Ultimately, we have to acknowledge the possibility that Travis Kelce’s 2016 season was more of an outlier than we might think. Since 1999, there have only been two other instances of a tight end posting six 100-yard games in the same season: Tony Gonzalez in 2000 and 2004. In 2001, Gonzalez had just one 100-yard game, while in 2005, he had none. And aside from his target binge from Weeks 9 to 13, Kelce averaged just 6.6 targets per game, in line with his average of 6.4 the season before.
On the other hand, Reed still quietly possesses untapped upside. He has posted monstrous per-game fantasy scoring rates, but missed multiple games each season. He posted monstrous per-snap fantasy scoring rates, but missed 28%–35% of snaps.
Once Gronk is off the board, Jordan Reed—not Travis Kelce—is the highest-upside tight end in fantasy football.
Travis Kelce, TE, Kansas City Chiefs (ADP: 31)
John Paulsen makes the case for Kelce over Reed...
After finishing as the No. 6 tight end as a rookie and the No. 8 tight end as a sophomore in PPR formats, Travis Kelce was the top overall tight end in 2016, with 85 catches for 1,125 yards and four touchdowns on 117 targets. He has set career highs in targets, receptions and yards in each of the last two seasons, and after missing the entirety of his rookie year with a patella fracture, has played three consecutive 16-game seasons.
I believe that Kelce still has room to grow in the Chiefs offense. The franchise cut Jeremy Maclin this spring, and his 23.5% market share of targets (when active) is up for grabs. It’s a small sample, but in the six games in which Maclin was either out or extremely limited, Kelce averaged 6.0 receptions for 85 yards on 8.5 targets per game, which represents a 31% increase from his 6.5 targets per game with Maclin in the lineup. Those numbers extrapolate to a 96-catch, 1,363-yard season. Since 2000, only Tony Gonzalez (twice), Jimmy Graham and Dallas Clark have exceeded the 96-catch mark, and only Graham (1,310 yards) and Rob Gronkowski (1,327 yards) have broken the 1,300-yard mark, both in 2011.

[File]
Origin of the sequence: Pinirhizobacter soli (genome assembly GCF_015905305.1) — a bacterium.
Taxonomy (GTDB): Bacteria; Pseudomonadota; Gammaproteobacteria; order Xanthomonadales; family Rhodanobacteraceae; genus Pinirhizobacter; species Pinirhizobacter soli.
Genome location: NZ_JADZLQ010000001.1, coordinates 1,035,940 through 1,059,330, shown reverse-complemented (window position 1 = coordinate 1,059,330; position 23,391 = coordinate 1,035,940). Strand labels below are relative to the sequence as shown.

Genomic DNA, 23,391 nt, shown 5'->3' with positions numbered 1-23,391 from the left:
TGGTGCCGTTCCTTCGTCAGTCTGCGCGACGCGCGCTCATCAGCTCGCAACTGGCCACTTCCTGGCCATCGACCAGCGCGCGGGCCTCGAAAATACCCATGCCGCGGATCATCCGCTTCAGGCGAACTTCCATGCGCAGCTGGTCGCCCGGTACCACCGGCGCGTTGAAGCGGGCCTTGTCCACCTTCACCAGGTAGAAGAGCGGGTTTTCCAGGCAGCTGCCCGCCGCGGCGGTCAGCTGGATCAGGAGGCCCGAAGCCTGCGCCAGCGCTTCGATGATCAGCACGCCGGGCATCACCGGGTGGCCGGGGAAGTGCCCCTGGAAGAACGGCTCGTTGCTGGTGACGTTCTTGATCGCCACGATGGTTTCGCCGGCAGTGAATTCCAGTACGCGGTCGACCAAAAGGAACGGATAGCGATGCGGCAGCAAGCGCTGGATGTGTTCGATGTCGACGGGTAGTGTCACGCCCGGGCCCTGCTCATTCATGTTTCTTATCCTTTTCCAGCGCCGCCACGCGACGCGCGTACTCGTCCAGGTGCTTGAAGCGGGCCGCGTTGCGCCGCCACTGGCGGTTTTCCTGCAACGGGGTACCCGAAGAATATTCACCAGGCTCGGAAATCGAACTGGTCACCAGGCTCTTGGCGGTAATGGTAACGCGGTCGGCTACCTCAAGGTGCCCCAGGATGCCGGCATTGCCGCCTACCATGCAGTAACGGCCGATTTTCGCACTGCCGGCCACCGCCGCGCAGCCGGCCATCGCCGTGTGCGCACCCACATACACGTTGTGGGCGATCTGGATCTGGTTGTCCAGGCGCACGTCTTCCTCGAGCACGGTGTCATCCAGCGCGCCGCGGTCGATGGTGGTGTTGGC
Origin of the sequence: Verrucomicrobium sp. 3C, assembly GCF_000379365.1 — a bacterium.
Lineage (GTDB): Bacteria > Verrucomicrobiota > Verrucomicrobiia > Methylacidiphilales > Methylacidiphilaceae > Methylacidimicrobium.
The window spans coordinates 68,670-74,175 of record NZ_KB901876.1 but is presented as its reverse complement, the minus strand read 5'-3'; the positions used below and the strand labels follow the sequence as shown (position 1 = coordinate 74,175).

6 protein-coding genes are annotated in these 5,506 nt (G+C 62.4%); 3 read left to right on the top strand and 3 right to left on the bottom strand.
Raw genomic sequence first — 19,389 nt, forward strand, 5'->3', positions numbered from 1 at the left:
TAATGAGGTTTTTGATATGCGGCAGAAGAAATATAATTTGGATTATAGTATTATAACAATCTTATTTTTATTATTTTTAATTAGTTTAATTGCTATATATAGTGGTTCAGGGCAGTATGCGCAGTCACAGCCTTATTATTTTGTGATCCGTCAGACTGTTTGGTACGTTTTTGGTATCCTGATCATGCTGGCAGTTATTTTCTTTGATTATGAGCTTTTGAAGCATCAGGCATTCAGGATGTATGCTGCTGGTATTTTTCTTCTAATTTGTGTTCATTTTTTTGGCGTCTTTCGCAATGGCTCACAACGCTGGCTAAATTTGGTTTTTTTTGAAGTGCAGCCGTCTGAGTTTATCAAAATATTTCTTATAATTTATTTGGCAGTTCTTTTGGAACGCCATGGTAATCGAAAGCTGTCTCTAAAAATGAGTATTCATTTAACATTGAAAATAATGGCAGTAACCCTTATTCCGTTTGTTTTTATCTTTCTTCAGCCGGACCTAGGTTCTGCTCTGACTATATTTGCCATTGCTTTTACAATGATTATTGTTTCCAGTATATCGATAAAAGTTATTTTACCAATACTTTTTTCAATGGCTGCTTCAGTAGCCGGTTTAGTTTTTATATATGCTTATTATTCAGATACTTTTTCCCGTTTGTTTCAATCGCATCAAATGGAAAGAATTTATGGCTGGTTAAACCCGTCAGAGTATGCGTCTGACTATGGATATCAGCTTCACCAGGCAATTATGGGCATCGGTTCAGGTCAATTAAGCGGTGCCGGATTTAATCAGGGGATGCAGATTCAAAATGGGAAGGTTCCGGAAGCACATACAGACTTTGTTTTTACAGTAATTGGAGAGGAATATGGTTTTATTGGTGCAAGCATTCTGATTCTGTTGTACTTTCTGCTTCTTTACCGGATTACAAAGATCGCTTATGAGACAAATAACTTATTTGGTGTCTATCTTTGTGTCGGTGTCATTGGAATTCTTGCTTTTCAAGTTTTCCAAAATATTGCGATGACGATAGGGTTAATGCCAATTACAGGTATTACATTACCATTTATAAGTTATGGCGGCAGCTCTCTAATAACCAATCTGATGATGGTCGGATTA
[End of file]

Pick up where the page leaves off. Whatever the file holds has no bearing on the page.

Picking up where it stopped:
In other words, Kelce has played at an elite level with Maclin sidelined.
The Chiefs are sure to expand the role of talented sophomore receiver Tyreek Hill, but Kelce’s role is bound to increase, as well. When asked about Kelce, Chiefs head coach Andy Reid said, “I think every year you will see him probably get a little bit more here and there. Different things, like you said, he plays a lot, so it will not be play time necessarily, but just variations of the passing game. He can basically do everything a wide receiver can do. He gives you some flexibility there.”
When asked specifically about the red zone, Reid said, “Well, he is pretty good in there. We can use him even a little bit more and just keep staying creative with it.”
This is important, because if there’s a weakness to Kelce’s resume, it’s his lack of touchdowns. He has 14 scores in the last three seasons, which is quite low for a tight end with Kelce’s skill set. He’s tied for seventh among tight ends in targets (10) inside the opponent’s 10-yard line over that span. Some of this has to do with his quarterback, Alex Smith, who ranks 23rd among all quarterbacks over the last two seasons with 41 pass attempts inside the 10-yard line.
There is, however, reason to believe that Smith’s passing touchdowns will bounce back from the four-year low (15) that he set last season. Prior to 2016, Smith had a TD rate of 4.2% in three seasons with the Chiefs. If he regresses to this mean, he’s looking at an additional 5.5 touchdowns, assuming his passing volume remains the same. Even if he’s only able to post his career TD rate (3.8%), he should throw for an additional 3.5 touchdowns. Kelce should benefit in either case.
Kelce’s track record boasts both production and durability. Unfortunately, Jordan Reed has trouble with the durability part. Reed has suffered multiple concussions and soft tissue injuries throughout his career and is already dealing with a toe injury in camp. If Reed were guaranteed to play 14 or 15 games, this might be more of a debate. Saving that, my choice is clear.